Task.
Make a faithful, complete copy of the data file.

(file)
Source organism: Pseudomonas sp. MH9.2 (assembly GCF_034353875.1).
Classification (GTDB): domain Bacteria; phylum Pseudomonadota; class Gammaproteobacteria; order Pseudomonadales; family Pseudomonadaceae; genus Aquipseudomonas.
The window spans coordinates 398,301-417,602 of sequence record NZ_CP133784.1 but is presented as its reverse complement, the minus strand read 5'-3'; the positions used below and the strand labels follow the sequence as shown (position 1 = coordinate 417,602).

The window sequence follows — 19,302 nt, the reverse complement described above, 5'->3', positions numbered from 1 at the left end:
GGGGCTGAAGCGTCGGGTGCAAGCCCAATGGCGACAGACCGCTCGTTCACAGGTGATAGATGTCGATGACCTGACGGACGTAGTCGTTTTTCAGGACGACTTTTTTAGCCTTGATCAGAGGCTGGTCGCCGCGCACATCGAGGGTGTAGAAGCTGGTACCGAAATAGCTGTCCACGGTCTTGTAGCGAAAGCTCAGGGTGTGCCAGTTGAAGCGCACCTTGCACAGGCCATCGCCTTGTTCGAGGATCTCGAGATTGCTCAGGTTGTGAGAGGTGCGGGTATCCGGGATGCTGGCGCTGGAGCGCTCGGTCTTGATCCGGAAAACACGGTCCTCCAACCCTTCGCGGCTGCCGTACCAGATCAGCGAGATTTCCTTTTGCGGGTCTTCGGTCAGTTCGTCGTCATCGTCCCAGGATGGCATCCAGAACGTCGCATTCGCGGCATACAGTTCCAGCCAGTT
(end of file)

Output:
Source organism: Pseudomonas sp. MH9.2 (assembly GCF_034353875.1).
Classification (GTDB): domain Bacteria; phylum Pseudomonadota; class Gammaproteobacteria; order Pseudomonadales; family Pseudomonadaceae; genus Aquipseudomonas.
The window spans coordinates 398,301-417,602 of sequence record NZ_CP133784.1 but is presented as its reverse complement, the minus strand read 5'-3'; the positions used below and the strand labels follow the sequence as shown (position 1 = coordinate 417,602).

The window sequence follows — 19,302 nt, the reverse complement described above, 5'->3', positions numbered from 1 at the left end:
GGGGCTGAAGCGTCGGGTGCAAGCCCAATGGCGACAGACCGCTCGTTCACAGGTGATAGATGTCGATGACCTGACGGACGTAGTCGTTTTTCAGGACGACTTTTTTAGCCTTGATCAGAGGCTGGTCGCCGCGCACATCGAGGGTGTAGAAGCTGGTACCGAAATAGCTGTCCACGGTCTTGTAGCGAAAGCTCAGGGTGTGCCAGTTGAAGCGCACCTTGCACAGGCCATCGCCTTGTTCGAGGATCTCGAGATTGCTCAGGTTGTGAGAGGTGCGGGTATCCGGGATGCTGGCGCTGGAGCGCTCGGTCTTGATCCGGAAAACACGGTCCTCCAACCCTTCGCGGCTGCCGTACCAGATCAGCGAGATTTCCTTTTGCGGGTCTTCGGTCAGTTCGTCGTCATCGTCCCAGGATGGCATCCAGAACGTCGCATTCGCGGCATACAGTTCCAGCCAGTT